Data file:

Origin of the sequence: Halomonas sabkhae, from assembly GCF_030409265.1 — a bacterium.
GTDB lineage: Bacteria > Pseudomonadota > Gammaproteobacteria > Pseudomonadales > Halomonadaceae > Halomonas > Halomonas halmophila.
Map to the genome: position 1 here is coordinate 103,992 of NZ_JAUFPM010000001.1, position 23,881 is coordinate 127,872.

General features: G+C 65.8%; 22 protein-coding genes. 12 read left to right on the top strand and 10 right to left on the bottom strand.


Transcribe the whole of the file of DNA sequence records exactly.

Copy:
Origin of the sequence: Halomonas sabkhae, from assembly GCF_030409265.1 — a bacterium.
GTDB lineage: Bacteria > Pseudomonadota > Gammaproteobacteria > Pseudomonadales > Halomonadaceae > Halomonas > Halomonas halmophila.
Map to the genome: position 1 here is coordinate 103,992 of NZ_JAUFPM010000001.1, position 23,881 is coordinate 127,872.

General features: G+C 65.8%; 22 protein-coding genes. 12 read left to right on the top strand and 10 right to left on the bottom strand.